What To Do When You’re Stuck In A Flood While Travelling

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Recent headlines of flooding in Penang and Japan prove that you can’t always avoid natural disasters. Even if you do keep up with current events and plan your travel destinations carefully, there’s still a chance of arriving at your travel destination only to end up being caught in a storm that quickly transforms into a flood. If that’s the case, here’s what you need to know.

Before the flood

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If a flood is likely to happen in your area, keep an open eye or ear out for information. Know the difference between a flood watch and a flood warning; a watch means flooding is a possibility while a warning means flooding has occurred or very soon will.

You will be compelled to stay indoors if there’s a storm raging, but the best thing to do is to move to higher ground. Trust the locals and follow their instructions. Save yourself and not your belongings. If possible, secure your important documents and bring along clean drinking water.

During the flood

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Should you be in a vehicle during a flood, turn around if you encounter moving water. It takes as little as six inches of water to disable a vehicle and leave you stranded. Upwards from 18 inches and your car can easily be swept away by the moving water. Don’t attempt to trek through flowing water either as flood currents can be deceptively strong. If you have to walk or wade through water, walk where the water is not moving and use a stick to check the firmness of the ground in front of you.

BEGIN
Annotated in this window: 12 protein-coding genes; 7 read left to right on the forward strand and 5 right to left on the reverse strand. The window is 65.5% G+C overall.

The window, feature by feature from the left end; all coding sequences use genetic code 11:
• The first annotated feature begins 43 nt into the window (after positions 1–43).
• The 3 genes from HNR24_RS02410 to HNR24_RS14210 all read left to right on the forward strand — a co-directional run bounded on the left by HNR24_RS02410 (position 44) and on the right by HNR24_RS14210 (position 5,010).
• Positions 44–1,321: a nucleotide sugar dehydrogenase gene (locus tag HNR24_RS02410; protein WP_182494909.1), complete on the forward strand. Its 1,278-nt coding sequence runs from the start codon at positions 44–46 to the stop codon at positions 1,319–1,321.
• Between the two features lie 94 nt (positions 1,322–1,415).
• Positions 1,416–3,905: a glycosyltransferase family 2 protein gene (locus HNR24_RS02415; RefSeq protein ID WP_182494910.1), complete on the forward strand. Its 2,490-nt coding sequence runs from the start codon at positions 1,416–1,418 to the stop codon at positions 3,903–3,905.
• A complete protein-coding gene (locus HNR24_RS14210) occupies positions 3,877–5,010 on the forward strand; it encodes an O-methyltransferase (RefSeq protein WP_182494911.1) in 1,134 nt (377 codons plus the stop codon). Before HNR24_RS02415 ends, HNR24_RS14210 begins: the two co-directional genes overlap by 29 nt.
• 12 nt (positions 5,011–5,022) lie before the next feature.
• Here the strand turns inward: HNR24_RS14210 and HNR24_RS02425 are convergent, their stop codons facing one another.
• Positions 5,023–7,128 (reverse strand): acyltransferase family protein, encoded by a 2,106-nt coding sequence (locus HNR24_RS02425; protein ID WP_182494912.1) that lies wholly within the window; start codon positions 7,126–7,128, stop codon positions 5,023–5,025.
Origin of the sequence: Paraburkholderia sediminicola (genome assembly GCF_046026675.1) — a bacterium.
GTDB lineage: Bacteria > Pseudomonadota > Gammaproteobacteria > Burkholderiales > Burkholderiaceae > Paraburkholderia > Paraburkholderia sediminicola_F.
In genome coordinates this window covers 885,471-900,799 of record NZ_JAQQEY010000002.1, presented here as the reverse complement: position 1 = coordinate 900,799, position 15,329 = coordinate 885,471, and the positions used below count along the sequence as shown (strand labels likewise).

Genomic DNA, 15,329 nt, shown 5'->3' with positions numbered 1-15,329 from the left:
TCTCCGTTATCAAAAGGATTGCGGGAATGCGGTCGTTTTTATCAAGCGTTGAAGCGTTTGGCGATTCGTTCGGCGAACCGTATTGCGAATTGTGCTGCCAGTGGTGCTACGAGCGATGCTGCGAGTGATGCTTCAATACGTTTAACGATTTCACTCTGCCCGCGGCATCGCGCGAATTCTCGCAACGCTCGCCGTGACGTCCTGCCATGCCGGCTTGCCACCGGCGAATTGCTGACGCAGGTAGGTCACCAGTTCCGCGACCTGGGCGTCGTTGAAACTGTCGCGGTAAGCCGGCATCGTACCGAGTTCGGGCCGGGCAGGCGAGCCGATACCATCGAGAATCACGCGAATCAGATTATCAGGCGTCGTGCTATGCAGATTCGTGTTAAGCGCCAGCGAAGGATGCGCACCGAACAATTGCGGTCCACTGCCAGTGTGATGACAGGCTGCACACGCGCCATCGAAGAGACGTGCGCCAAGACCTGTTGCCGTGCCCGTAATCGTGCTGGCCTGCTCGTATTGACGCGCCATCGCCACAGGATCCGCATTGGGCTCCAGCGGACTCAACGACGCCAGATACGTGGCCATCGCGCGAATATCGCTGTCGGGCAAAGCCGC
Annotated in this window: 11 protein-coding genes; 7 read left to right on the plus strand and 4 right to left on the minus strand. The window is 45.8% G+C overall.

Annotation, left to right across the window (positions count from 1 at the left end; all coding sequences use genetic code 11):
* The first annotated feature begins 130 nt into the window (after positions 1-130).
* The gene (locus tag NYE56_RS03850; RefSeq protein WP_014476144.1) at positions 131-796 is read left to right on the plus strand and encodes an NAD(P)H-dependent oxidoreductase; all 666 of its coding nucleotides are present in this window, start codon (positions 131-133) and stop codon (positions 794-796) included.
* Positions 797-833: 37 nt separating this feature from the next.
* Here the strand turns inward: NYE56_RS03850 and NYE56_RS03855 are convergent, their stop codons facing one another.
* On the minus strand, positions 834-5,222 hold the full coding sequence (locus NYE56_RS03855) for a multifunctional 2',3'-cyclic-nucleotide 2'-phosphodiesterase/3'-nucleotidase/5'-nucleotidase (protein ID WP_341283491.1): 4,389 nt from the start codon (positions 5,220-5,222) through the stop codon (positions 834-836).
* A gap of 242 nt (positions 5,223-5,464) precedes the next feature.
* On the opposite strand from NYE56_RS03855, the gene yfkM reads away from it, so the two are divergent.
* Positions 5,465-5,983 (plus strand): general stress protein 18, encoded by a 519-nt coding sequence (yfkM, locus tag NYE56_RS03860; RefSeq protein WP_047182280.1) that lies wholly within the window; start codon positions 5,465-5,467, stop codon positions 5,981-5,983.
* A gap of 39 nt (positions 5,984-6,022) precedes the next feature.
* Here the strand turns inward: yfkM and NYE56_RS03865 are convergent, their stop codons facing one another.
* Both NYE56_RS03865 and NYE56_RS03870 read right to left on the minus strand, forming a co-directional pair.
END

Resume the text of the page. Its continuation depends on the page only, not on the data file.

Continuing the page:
Keep an eye out for downed power lines and electrical wires as the flood water contains impurities that may conduct the charge. Also, watch out for small animals and snakes as creatures that are flooded out of their homes are more likely to attack in their agitated state. Stay put when you’ve arrived at higher ground or at designated safe zones and don’t add to the chaos.

After the flood

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Most cautionary instructions will tell you to stay away from floodwater and they are not wrong. Floodwater can contain sewage, chemicals and other dangerous particles. So if you have come in contact with floodwater, be aware that it’s not the most sanitary, and wash yourself thoroughly with soap and clean water as soon as possible.

Where possible, stick to bottled or uncontaminated water and listen out for news reports to learn whether the community’s water supply is safe to drink.

Getting home

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Some travel insurance plans include coverage to help travellers who encounter flooding. Call the designated help line of your insurance if this is the case, and the travel representative should be able to help you navigate the confusion. If your trip has been interrupted by a flood, depending on the coverage, insurance may cover the unexpected travel costs for returning home too.

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Sue May
Wine drinker. Whimsy finder. Word writer. Sue May is a fan of big words and arcane definitions. Fascinated with stories, this honorary Geordie enjoys stumbling down well-trodden paths, roads less travelled by, and meeting new people. (Sometimes she writes about them.)

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